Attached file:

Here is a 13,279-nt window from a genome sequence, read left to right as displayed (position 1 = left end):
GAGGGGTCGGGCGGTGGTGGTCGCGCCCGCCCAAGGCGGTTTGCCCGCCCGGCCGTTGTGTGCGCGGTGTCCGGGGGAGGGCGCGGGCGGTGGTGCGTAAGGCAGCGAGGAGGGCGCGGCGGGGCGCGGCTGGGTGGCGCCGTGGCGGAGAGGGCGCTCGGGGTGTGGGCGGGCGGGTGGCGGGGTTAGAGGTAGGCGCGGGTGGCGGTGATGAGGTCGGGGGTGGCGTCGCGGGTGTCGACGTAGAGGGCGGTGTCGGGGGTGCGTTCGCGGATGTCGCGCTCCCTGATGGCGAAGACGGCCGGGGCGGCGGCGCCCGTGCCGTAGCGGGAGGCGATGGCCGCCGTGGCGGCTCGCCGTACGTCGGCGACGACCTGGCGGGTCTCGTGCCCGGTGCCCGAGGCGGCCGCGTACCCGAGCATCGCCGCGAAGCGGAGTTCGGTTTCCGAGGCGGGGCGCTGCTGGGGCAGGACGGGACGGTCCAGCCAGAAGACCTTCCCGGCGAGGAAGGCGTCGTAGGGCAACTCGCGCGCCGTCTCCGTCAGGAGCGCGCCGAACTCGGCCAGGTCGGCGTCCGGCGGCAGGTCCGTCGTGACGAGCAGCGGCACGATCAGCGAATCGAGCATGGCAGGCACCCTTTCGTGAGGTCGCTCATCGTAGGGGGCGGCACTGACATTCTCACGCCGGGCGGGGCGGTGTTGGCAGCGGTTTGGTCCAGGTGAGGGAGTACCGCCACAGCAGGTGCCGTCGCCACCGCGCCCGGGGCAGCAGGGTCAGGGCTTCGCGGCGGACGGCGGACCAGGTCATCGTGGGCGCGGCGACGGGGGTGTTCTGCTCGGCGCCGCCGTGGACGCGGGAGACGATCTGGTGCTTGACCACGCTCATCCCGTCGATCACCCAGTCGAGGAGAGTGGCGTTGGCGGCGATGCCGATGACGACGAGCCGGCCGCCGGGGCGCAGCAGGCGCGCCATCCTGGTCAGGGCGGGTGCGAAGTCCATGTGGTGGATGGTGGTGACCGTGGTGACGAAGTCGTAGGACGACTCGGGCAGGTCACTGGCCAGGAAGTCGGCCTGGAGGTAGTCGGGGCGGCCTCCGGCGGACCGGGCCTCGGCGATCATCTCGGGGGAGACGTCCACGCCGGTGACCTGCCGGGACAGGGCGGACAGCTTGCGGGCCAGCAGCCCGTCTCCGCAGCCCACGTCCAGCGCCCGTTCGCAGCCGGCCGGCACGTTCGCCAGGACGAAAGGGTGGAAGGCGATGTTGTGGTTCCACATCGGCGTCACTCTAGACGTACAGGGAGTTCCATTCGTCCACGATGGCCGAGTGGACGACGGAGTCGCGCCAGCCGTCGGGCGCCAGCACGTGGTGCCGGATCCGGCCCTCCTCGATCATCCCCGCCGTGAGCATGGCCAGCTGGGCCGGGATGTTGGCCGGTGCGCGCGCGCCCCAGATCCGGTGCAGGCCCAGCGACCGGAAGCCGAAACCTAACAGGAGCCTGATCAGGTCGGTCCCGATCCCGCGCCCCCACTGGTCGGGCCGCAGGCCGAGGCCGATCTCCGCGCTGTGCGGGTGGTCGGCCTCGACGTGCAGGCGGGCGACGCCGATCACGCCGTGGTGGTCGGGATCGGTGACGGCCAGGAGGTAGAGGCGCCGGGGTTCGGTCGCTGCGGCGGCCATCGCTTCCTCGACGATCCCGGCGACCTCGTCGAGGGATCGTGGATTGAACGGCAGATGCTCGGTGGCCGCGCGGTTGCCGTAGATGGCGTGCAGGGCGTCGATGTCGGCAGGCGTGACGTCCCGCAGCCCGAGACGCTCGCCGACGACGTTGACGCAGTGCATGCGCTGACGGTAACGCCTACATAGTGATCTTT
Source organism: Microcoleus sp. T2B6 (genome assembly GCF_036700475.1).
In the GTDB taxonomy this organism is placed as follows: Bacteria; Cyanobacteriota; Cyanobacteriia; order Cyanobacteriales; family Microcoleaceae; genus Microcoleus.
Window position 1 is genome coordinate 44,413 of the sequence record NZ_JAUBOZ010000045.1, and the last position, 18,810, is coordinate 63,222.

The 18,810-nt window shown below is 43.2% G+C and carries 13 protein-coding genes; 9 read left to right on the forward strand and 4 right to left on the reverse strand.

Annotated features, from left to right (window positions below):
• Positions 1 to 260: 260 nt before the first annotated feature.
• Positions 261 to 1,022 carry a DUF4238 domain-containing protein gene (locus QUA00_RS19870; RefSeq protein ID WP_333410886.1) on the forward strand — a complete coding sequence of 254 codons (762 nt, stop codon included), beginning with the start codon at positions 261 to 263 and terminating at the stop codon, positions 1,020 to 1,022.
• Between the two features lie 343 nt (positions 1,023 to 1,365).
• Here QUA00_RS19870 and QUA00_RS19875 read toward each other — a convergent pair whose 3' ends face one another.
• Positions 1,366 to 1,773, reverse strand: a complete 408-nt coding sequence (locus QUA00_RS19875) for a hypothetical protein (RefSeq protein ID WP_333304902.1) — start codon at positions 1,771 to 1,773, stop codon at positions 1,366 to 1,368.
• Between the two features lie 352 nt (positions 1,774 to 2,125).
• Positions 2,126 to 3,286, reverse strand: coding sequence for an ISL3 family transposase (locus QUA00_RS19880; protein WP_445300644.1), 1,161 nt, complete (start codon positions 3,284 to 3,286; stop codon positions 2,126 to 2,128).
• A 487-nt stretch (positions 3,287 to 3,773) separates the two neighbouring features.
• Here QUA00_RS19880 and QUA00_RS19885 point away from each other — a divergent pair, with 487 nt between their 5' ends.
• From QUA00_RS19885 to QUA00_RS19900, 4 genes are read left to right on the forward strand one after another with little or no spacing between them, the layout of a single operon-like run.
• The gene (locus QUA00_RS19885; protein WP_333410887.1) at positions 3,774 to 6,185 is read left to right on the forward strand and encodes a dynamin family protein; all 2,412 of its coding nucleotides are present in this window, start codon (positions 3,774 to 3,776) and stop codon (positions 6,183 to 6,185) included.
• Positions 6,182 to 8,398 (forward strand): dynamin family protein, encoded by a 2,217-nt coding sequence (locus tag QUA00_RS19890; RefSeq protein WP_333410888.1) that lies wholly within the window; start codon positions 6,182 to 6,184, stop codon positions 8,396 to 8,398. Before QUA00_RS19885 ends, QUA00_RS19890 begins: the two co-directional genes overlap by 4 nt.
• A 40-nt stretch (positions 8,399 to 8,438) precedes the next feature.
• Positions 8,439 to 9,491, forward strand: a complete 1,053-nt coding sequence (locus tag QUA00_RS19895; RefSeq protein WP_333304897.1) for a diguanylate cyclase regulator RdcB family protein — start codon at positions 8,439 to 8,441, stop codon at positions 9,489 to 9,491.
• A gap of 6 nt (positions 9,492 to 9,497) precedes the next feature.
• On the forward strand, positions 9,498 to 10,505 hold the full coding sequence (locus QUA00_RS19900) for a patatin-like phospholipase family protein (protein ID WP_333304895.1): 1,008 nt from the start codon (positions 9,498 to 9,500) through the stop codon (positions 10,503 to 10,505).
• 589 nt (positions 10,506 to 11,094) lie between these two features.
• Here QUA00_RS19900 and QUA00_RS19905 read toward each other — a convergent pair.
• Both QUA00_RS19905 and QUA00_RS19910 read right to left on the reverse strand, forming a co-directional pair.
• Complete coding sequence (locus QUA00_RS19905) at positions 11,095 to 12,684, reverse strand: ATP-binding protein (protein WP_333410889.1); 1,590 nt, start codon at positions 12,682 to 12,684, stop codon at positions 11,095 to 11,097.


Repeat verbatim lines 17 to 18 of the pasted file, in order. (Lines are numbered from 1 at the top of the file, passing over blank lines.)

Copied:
• From QUA00_RS19885 to QUA00_RS19900, 4 genes are read left to right on the forward strand one after another with little or no spacing between them, the layout of a single operon-like run.
• The gene (locus QUA00_RS19885; protein WP_333410887.1) at positions 3,774 to 6,185 is read left to right on the forward strand and encodes a dynamin family protein; all 2,412 of its coding nucleotides are present in this window, start codon (positions 3,774 to 3,776) and stop codon (positions 6,183 to 6,185) included.